You can understand her anger, especially as Nigel Fisher, the idiot in charge when Barrett escaped, didn’t even bother to turn up for the report into his cock up; apparently he was busy that day – in his new job.

Yes, amazingly in Britain if you let a homicidal maniac loose, you get moved higher up the healthcare ladder. Nigel Fisher moved onto a position within the Department of Health as an NHS advisor on foundation trust implementation. Quite why anyone would value this moron’s opinion is beyond me, but clearly the present idiot in charge has decided to follow the same career path.

Despite the Finnegan family’s best efforts to bring it someone to task over what happened, nothing has changed, Just like Barrett, Caesar was probably allowed to roam the grounds because staff thought that underneath he was really a nice person and just needed to be shown a little goodwill and trust. Sadly it won’t be one of the staff that gets brutally murdered, but some poor, unsuspecting member of the public who has never heard of Paul Caesar and is simply going about their daily routine. 

Scots prescriptions go down, English go up!

Another example of how great devolution is, for everyone but the English who are paying through the nose for it.

pills Today in Scotland the prescription charges, which ironically is for the NHS (National Health Service), which is anything but ‘national’ anymore, went down by 25%. At the same time, the English have seen theirs rise by 25p. I can only assume that as there are 5 time more people in England than Scotland, this is to pay for the Scottish decrease?

This of course comes after the Welsh have already abolished their prescription charges. After a decade of devolution it has become clear that the only ones benefiting from this system are the ‘devolved states’, moreover it is now abundantly clear this is a one way process, England will never have its own parliament.

Apparently the amount of tax paid by the English, Scots and Northern Irish is roughly the same, even though the Scots, Welsh and Northern Irish have two layers of government and the MPs serving in their devolved parliaments can earn more than the Prime Minister of the UK!

English taxpayers are facing more and more hardships, with the rising price of fuel and rising taxation, yet have to continue to stand by and watch concessions being handed out to everyone but them, all whilst paying for them!

All four parliaments are a drain on the English taxpayers, but only one actually answers to and benefits the English tax payer.

This step is just the latest in the Scottish governments long term plan to abolish prescription charges altogether. But as an English taxpayer I can’t help but wonder if the prescriptions charges for me have increased, so that the MSPs can make the decreases that they have promised the Scots.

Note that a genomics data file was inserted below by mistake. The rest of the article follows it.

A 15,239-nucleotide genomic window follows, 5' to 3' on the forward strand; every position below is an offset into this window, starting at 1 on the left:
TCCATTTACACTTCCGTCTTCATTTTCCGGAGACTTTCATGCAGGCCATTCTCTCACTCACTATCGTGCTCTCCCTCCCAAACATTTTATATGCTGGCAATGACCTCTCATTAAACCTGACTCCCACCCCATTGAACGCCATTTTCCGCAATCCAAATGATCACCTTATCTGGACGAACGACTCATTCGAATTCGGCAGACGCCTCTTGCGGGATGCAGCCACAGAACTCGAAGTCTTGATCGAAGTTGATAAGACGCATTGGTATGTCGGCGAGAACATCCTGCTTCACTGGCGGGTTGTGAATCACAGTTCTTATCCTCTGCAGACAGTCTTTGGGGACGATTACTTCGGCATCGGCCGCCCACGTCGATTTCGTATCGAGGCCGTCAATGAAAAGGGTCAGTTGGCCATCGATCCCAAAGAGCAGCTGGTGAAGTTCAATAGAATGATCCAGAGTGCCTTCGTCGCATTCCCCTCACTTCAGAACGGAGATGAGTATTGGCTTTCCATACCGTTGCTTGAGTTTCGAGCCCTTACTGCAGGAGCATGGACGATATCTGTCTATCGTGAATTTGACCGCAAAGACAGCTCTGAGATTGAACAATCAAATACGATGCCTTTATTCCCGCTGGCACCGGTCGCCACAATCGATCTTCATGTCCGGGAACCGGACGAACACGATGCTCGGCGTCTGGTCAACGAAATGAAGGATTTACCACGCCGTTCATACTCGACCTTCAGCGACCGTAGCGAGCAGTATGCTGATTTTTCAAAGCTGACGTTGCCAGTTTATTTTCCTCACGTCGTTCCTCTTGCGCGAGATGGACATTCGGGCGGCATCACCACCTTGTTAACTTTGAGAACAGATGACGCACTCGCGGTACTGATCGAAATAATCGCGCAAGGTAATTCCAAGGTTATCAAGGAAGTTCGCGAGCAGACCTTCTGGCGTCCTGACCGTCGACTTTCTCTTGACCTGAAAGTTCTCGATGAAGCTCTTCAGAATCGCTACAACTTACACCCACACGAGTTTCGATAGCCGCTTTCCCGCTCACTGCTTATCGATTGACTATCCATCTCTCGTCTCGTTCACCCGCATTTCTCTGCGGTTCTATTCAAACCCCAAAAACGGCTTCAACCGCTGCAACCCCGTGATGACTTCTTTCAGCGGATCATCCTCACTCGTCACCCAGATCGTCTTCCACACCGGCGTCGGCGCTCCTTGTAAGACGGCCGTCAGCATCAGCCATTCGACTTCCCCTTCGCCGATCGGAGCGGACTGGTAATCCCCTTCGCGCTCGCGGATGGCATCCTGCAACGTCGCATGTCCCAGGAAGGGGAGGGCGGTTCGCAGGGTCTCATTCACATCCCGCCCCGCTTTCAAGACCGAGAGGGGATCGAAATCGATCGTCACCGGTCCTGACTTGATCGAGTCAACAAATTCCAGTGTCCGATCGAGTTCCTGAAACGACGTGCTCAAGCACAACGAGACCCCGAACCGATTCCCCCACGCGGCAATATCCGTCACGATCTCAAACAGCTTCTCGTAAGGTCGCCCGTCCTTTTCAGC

“Mr Salmond knows he can’t get Scottish independence from the Scots alone. He needs equally short-sighted and disaffected English voters to go along with his plans. Crafty fellow.”
Michael White – Guardian.

If that is his plan, well I can only say from my point of view, that it is working. The sooner the Scots get their independence, the sooner English taxes will go down and the English standard of living will go up. Moreover we’ll be able to start using words like English, England and Englishness again, and be proud to be English, rather than British. Of course that will mean off loading another one of Europe’s poorest states, Wales.

Steph continues her mad campaign

I see that my favourite blogger has been hard at it in my absence, quote:

I’m often asked which candidate I support in the American presidential elections, as a European, I feel that is like being asked, which would I prefer, to be raped vaginally or anally.

Who says that women of the 21st Century aren’t classy, eh? Still there are some good points in that post and I don’t say that very often.

However she has also been spreading her vicious opinions once again regarding the McCann’s. This time though she is turning her attention to Gordon Brown:

Gordon Brown is professionally acquainted with many of the McCanns supporters and financial backers, including Richard Branson, Sir Tom Hunter and Bill Kenwright.

Which is absurd. Of course Gordon Brown is aware of, and has probably met some of Britain’s top entrepreneurs, how else does she think he gets his funding? That doesn’t mean that Richard Branson, Sir Tom Hunter and Bill Kenwright are personal friends of the McCann’s. I certainly don’t think that Richard Branson, Sir Tom Hunter and Bill Kenwright hang out in Leicester much and if they did they certainly wouldn’t be plotting to take over the world and then kill all the children as Steph seems to imply.

She makes it seem as if the McCann’s were let off by the help of some secret society that only doctors and politicians and of course the rich are a part of. The reality is that the Portuguese have nothing to charge them with, they have no evidence. Steph also misses an important point, the McCann’s haven’t been let off or saved by Gordon Brown or anyone else, the Portuguese still haven’t ruled out charging them.

Still any kind of argument is like water of a duck’s back to her, without any real knowledge of the case, or to be frank anything else, she has already tried and convicted the McCann’s.